Scientists have discovered 115 new species in the Greater Mekong region of Southeast Asia including a crocodile lizard and a snail-eating turtle that was spotted in a Thai food market.
The species are revealed in a report, “Stranger Species” released this week by the Washington, DC-based World Wildlife Fund (WWF). The discoveries, which were made in 2016, include two fish, three mammals, 11 amphibians, 11 reptiles and 88 plant species in the area around the Mekong River in Cambodia, Laos, Myanmar, Thailand and Vietnam.
One of the new species is the Vietnamese crocodile lizard, a medium-sized lizard that lives in the evergreen and freshwater forest habitats of South China and Northern Vietnam. The reptile was discovered by Professor Dr. Thomas Ziegler and his research team and even features in a comic-strip designed to educate children on the importance of protecting lizards. The WWF warns that the lizard is so heavily threatened by habitat destruction, coal mining and collection for the pet trade that as few as 200 of the individuals could remain in Vietnam. “This is terrifyingly low,” said Ziegler, in the report.
The snail-eating turtle was discovered at a local market in Northeast Thailand. “Dr. Montri Sumontha noticed the turtle in two different markets and suspected it was a new species. He asked the shopkeepers, who said they caught them in a nearby canal, so he purchased them to check,” explained the WWF, in a statement. Sumontha warns that the turtle is threatened by local infrastructure such as dikes and dams, and has called for protection under Thai law.
Other new species include a mountain horseshoe bat, which was found in the evergreen forests of mountainous Laos and Thailand and took 10 years to confirm as a new species. The bat’s distinctive horseshoe-shaped facial structure has prompted comparisons to one of the characters in the famous cantina scene in “Star Wars," according to WWF.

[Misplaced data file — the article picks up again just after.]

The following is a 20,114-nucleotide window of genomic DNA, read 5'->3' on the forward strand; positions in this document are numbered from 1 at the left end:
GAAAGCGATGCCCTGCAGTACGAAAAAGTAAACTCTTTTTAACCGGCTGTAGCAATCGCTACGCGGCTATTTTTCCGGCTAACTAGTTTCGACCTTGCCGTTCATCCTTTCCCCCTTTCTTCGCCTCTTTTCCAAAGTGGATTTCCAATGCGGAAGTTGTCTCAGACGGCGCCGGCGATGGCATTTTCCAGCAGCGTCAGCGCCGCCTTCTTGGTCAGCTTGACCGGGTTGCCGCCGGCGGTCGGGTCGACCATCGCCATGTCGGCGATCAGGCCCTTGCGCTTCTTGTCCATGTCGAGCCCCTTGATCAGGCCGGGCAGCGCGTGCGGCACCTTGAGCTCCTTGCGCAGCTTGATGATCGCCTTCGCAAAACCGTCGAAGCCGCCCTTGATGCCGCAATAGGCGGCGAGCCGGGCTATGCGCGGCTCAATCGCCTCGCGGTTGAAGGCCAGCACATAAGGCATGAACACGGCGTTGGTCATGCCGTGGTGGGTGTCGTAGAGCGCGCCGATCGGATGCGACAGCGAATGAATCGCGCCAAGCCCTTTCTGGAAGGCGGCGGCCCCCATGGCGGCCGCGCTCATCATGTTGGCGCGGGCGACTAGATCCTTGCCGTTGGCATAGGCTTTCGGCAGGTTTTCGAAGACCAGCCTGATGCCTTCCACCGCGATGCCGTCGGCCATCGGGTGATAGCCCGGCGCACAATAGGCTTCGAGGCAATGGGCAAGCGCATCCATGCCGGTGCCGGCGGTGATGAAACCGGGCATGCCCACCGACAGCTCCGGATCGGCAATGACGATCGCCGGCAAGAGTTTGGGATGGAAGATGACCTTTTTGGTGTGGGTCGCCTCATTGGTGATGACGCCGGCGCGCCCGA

Two new mole species and a vibrantly colored frog were also discovered in Northern Vietnam, as well as a new fish species in Cambodia.
The new species are just the latest to be found in the Greater Mekong. Last year, a World Wildlife Fund report identified 163 new species in the region, including a ‘Klingon newt.’
Between 1997 and 2016, 2,524 new species of plants, birds, mammals, reptiles, fish and amphibians have been discovered in the Greater Mekong.
“More than two new species a week and 2,500 in the past 20 years speaks to how incredibly important the Greater Mekong is to global biodiversity,” said Stuart Chapman, WWF-Greater Mekong regional representative, in a statement. “While the threats to the region are many, these discoveries give us hope that species from the tiger to the turtle will survive.”
In a separate announcement this week, the New York-based Wildlife Conservation Society said that a nest of the endangered Asian giant softshell turtle has been found on a Mekong River sandbar in northeastern Cambodia.
The Associated Press contributed to this article. Follow James Rogers on Twitter @jamesjrogers